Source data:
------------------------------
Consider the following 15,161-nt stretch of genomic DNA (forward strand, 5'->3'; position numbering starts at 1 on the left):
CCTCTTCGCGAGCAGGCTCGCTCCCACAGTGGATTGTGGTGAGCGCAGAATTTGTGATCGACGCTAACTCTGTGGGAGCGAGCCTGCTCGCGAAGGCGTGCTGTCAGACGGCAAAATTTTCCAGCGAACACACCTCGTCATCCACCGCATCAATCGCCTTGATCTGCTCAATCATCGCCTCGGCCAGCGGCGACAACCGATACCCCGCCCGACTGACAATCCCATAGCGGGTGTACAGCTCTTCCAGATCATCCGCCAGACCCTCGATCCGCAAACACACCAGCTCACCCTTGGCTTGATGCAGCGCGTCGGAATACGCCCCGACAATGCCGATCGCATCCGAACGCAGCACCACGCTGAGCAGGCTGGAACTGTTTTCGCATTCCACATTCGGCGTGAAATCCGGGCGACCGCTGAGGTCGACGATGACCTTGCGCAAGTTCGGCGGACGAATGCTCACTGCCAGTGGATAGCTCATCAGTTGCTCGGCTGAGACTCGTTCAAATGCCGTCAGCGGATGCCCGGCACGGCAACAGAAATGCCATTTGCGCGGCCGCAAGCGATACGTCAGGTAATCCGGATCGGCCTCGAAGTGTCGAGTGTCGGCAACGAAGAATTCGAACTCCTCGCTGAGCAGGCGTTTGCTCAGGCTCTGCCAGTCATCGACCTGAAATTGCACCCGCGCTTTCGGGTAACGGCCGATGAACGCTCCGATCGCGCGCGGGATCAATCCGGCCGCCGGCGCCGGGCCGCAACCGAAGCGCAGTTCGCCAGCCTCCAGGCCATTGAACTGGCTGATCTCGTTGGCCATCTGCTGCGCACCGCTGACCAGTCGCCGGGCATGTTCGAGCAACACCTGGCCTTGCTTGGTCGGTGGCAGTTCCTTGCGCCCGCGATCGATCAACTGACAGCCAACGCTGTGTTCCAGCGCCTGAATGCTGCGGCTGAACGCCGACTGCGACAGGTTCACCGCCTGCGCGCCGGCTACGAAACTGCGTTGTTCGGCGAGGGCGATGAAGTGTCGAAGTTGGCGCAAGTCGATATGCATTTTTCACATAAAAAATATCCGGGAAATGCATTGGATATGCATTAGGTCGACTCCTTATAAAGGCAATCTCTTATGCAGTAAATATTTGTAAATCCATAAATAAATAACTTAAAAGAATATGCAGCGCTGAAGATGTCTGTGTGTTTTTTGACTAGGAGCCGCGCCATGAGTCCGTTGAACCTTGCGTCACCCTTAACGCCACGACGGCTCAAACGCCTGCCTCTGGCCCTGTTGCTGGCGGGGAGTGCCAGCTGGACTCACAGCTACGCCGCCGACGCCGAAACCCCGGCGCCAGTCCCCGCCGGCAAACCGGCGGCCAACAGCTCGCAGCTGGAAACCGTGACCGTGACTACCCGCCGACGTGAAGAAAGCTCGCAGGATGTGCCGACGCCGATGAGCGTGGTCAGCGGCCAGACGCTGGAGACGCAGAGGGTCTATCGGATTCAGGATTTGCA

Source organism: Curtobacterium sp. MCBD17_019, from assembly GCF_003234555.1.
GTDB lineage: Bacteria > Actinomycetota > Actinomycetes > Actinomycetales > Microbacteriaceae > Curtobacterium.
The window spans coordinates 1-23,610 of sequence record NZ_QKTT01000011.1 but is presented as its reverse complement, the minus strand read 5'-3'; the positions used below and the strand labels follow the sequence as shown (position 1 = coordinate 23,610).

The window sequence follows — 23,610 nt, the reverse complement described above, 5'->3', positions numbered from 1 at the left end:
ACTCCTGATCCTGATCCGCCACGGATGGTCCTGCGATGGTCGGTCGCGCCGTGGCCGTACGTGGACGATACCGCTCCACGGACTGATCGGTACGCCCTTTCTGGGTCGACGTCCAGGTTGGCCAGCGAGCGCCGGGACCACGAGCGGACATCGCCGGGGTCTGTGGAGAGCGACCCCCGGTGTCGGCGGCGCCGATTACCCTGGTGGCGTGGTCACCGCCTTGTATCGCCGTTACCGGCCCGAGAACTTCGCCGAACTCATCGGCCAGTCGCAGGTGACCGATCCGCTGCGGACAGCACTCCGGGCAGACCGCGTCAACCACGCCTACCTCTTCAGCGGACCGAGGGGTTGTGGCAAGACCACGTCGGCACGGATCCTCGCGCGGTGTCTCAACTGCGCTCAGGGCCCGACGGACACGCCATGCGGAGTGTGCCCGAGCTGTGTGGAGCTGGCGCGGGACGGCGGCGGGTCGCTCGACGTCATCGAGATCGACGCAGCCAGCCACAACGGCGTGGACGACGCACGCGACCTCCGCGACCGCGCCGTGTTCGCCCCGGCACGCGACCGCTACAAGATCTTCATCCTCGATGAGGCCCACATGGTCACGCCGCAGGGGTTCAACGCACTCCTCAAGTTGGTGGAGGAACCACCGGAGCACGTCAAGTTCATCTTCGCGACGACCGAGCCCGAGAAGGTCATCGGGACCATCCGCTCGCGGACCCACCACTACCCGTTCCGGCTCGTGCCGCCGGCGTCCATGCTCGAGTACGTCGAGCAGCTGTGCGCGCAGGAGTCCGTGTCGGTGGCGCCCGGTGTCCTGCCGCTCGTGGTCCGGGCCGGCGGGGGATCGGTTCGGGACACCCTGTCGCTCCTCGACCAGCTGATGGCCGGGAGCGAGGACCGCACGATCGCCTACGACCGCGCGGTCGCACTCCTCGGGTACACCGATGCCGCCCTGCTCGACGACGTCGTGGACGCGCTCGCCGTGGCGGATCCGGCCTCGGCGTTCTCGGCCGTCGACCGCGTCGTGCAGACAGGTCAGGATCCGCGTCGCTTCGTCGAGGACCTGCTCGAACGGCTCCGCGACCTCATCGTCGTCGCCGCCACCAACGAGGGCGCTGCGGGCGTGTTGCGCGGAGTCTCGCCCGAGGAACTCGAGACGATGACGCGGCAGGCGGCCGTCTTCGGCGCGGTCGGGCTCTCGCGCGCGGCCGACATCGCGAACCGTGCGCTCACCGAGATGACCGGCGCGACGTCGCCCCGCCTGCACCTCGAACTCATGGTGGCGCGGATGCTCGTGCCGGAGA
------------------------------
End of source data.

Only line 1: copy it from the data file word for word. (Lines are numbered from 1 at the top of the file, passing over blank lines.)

Consider the following 15,161-nt stretch of genomic DNA (forward strand, 5'->3'; position numbering starts at 1 on the left):